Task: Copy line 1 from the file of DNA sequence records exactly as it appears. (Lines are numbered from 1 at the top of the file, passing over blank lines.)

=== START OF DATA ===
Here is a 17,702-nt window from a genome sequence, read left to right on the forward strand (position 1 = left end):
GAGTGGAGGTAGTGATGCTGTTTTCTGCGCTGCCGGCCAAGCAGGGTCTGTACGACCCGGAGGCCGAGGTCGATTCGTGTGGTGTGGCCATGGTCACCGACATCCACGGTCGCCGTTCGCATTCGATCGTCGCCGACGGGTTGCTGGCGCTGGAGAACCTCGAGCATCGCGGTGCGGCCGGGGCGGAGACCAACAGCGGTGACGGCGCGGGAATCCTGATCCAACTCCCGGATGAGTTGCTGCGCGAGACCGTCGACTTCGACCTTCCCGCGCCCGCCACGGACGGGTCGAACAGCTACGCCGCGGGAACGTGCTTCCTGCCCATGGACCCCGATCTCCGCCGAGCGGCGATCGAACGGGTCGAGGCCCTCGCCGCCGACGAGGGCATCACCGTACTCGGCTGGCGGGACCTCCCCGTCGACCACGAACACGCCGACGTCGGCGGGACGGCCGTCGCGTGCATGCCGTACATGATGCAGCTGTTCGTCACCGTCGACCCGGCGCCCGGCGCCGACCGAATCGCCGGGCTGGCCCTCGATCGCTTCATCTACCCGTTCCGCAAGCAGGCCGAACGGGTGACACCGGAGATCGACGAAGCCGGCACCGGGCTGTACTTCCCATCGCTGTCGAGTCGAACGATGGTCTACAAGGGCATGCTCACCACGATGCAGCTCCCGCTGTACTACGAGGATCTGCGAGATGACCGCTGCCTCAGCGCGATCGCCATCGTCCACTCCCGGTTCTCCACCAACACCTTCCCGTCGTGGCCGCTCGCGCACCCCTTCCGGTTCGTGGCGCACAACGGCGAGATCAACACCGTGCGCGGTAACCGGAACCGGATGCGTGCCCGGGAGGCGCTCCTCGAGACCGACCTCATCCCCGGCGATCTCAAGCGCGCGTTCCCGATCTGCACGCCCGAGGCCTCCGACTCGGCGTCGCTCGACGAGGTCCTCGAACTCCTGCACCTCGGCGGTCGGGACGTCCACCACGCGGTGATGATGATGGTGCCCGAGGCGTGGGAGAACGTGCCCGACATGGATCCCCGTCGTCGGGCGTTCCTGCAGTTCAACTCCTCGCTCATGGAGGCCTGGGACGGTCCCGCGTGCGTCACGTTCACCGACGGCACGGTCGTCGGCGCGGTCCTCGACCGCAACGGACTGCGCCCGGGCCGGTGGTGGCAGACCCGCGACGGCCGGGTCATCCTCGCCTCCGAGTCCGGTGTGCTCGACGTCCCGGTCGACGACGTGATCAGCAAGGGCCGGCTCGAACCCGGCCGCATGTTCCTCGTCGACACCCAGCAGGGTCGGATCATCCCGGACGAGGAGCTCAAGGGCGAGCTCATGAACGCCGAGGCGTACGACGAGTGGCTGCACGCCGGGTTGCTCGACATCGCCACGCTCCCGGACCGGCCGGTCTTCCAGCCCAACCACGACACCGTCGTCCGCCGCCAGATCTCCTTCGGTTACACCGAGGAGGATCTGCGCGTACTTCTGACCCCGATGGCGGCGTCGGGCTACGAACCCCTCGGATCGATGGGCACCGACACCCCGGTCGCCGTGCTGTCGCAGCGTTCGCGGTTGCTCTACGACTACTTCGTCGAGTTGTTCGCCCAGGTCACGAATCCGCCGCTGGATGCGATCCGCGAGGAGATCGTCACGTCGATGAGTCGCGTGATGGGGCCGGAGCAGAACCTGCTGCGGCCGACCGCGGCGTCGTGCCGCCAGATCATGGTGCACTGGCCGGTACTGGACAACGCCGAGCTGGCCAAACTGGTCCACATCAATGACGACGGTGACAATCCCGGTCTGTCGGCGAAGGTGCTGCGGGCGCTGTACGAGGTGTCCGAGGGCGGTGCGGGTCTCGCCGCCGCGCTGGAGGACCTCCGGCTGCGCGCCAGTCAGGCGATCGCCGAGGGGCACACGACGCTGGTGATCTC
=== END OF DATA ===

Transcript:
Here is a 17,702-nt window from a genome sequence, read left to right on the forward strand (position 1 = left end):